2. Invitation to Sexual Touching: anyone who, for a sexual purpose, invites, counsels or incites a child under 14 to touch directly or indirectly with a part of the body or an object the body of any person, including the child’s own body and the body of the person encouraging the touching. Exception: a young person under 14 cannot be convicted of this offence, unless the young person is in a position of trust or authority in relation to the child (e.g., baby-sitter, parent), or is in a situation where the child victim is dependent on the young person.


3. Sexual Exploitation of a Young Person: “young person” is defined as a child 14 years of age or more but under 18. Every person is in a position of authority or trust towards a child or on whom the young person is dependent, who, for a sexual purpose, touches a young person’s body, or invites, counsels or incites the young person to touch directly or indirectly with a part of the body or an object the body of any person, including the young person’s body and the body of the person encouraging the touching.


4. Anal Intercourse: Acts of anal intercourse are prohibited with children and young people under 18. (Young persons under 18 are deemed unable to consent to anal intercourse unless they are husband and wife.)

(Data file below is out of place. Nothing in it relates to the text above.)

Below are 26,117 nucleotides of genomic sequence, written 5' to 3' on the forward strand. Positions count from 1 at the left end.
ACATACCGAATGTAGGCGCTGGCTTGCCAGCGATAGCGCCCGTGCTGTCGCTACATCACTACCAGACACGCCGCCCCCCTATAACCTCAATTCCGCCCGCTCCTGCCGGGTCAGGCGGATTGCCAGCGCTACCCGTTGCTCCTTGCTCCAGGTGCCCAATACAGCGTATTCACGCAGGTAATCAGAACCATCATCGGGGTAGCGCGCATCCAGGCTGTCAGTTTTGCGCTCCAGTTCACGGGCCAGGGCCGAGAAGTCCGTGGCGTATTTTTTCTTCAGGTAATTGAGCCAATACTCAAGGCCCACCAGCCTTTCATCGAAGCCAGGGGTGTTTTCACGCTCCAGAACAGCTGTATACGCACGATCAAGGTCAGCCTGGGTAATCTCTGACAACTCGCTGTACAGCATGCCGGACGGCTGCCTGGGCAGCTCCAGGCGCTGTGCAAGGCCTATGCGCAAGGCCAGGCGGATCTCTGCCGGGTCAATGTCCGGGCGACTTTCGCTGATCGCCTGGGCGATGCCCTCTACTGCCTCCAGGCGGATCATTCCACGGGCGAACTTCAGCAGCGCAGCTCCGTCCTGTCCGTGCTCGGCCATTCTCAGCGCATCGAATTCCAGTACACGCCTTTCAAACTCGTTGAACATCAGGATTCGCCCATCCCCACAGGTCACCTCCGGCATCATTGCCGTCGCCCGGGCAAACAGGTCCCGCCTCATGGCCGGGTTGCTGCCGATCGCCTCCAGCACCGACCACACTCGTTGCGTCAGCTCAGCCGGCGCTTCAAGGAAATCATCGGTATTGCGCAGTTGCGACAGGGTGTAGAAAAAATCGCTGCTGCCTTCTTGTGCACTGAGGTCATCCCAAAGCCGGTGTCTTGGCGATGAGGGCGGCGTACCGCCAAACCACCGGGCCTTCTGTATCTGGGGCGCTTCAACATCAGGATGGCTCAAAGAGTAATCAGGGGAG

5. Bestiality: Every person who has sexual intercourse or other sexual activity with an animal, or who compels someone else to have sexual intercourse or other sexual activity with an animal, or who has sexual intercourse or other sexual activity with an animal in the presence of a child under 14, or who incites a child under 14 to have sexual intercourse or other sexual activity with an animal.


6. Parent or Guardian Procuring Sexual Activity of a Child: Every parent or guardian of a child under 18 who procures (prevails upon or induces) the child to become involved in an illegal sexual activity with any person, other than the parent or guardian.


7. Householder Permitting Sexual Activity: An owner, manager or someone who assists in the management or control of premises who knowingly permits a child under 18 to be in the premises for the purpose of engaging in an illegal sexual activity (any sexual activity prohibited by the Criminal Code).


8. Exposing Genitals to a Child: Every person, in any place, who exposes his or her genitals to a child under 14 for a sexual purpose.


9. Vagrancy: Everyone who has been convicted of sexual assault, one of the secular touching offenses, bestiality or exposure involving a child found loitering in or near a playground, school, public park or bathing area.


10a. Living Off the Avails of Child Prostitution: Every person who lives wholly or in part off the profits of prostitution of a child under 18.


10b. Attempting to Obtain the Sexual Services of a Child: Every person who obtains, or attempts to obtain for consideration, the sexual services of a young person under 18.


11. Incest: Having sexual intercourse with a blood relation (parent, child, brother, sister, half-brother, half-sister, grandparent, grandchild).


12. Corrupting Children: Endangering the morals of children under age 18) or rendering home an unfit place for a child.


13. Indecent Act: Performing an indecent act in a public place in the presence of one or more persons, in any place, with intent to insult or offend any person.


14. Sexual Assault: Applying force to another person, directly or indirectly, without consent, under circumstances of a sexual nature.